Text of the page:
robatnorcross, it depends on who's in the startup and what kind of previous experience they have. Bigelow's website says it launched orbiting spacecraft prototypes in 2006 and 2007. So here, startup seems to mean self-funded rather than "new to the technology." And I don't think the analogy holds with Boeing's battery problems. Boeing knows a ton about aircraft and apparently nothing about lithium-ion batteries, a very new technology. Whereas NASA knows a ton about spacecraft and also a lot about non-metallic materials for those craft, neither of which are new technologies (see links at the end of this story). Plus it's used this material in other spacecraft.
Glad to help, Ann. It also educated me a lot on the material, which I was not familiar with. It seems quite durable and practical...I suppose NASA will see how it works in space and its prospect for future uses.
I guess I'm just getting too old but did I see the word "start-up" in Bigelow's wiki? I'm wondering who Robert Bigelow "contributed" to.
My question is (since this is a human habitat) If this were an airplane made by a "start-up" how many of the readers would be willing to try it out. As we've seen recently even a prestigious name like Boeing can have "unpredicitable" growing pains with a new idea and they (Boeing) know quite a bit about airplanes.
Thanks, Elizabeth. According to that Wikipedia article, the fibers are used for the matrix in some composites, and NASA has already used this material in other space projects, including some Mars landing craft airbags.
Yes, apresher, it will be interesting to see how commercialization will affect NASA. Will commercial interests influence the space agency's decisions, or can it continue to act with merely government authority to contend with? I can't imagine how it won't be affected by private interests, but that could be a good thing as business investment could allow the agency to attain bigger and better things. I suppose we will see!
I think NASA has made the right move here. They have taken a bold decision in investing on technology which will benefit them in the long run. Many might think its stupid to invest such a big amount for space technology but trust me it can do wonders and NASA will be able to predict more on planets and movements on a regular basis.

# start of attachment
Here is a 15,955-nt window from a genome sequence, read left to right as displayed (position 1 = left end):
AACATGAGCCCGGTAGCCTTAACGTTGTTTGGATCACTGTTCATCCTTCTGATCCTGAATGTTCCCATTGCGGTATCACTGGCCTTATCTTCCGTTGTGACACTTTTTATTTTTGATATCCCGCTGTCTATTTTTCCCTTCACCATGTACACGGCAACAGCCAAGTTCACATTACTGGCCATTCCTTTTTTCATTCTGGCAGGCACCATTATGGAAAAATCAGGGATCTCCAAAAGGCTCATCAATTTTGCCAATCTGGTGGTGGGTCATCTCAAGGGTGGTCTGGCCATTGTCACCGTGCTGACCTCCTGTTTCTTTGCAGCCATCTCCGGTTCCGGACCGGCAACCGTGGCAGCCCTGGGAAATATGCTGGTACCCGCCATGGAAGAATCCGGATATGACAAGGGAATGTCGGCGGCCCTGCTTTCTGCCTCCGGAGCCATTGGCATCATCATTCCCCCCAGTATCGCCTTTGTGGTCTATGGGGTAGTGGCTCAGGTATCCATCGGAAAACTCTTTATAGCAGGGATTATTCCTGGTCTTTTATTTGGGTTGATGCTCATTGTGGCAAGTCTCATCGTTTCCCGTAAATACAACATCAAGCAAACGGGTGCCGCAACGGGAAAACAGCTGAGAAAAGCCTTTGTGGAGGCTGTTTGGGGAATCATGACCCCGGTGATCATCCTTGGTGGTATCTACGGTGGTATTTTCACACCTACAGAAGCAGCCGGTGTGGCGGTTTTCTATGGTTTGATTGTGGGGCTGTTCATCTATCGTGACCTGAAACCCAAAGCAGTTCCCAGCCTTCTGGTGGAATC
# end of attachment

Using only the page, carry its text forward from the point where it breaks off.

The material is called vectran, Ann--they were kind of vague about it when I wrote the story but more info has come out now. It's like kevlar but I think even stronger. Here is a wikipedia page about it: http://en.wikipedia.org/wiki/Vectran
It's made froma liquid crystal polymer and was created by Celanese Acetate LLC. Kuraray Co. manufactures it.
Interesting report. It does seem that the story beneath the story is the changing priorities and goals of NASA. Will be interesting going forward to see what types of space projects come forward. Thanks.
Lantronix Inc. has expanded its line of controllers for sensor networks with the release of a rugged controller that improves management of automation systems used in a number of industries, including manufacturing, oil and gas, and chemicals.
Inspired by the hooks a parasitic worm uses to penetrate its host's intestines, the Karp Lab has invented a flexible adhesive patch covered with microneedles that adheres well to wet, soft tissues, but doesn't cause damage when removed.
A quick look into the merger of two powerhouse 3D printing OEMs and the new leader in rapid prototyping solutions, Stratasys. The industrial revolution is now led by 3D printing and engineers are given the opportunity to fully maximize their design capabilities, reduce their time-to-market and functionally test prototypes cheaper, faster and easier. Bruce Bradshaw, Director of Marketing in North America, will explore the large product offering and variety of materials that will help CAD designers articulate their product design with actual, physical prototypes. This broadcast will dive deep into technical information including application specific stories from real world customers and their experiences with 3D printing. 3D Printing is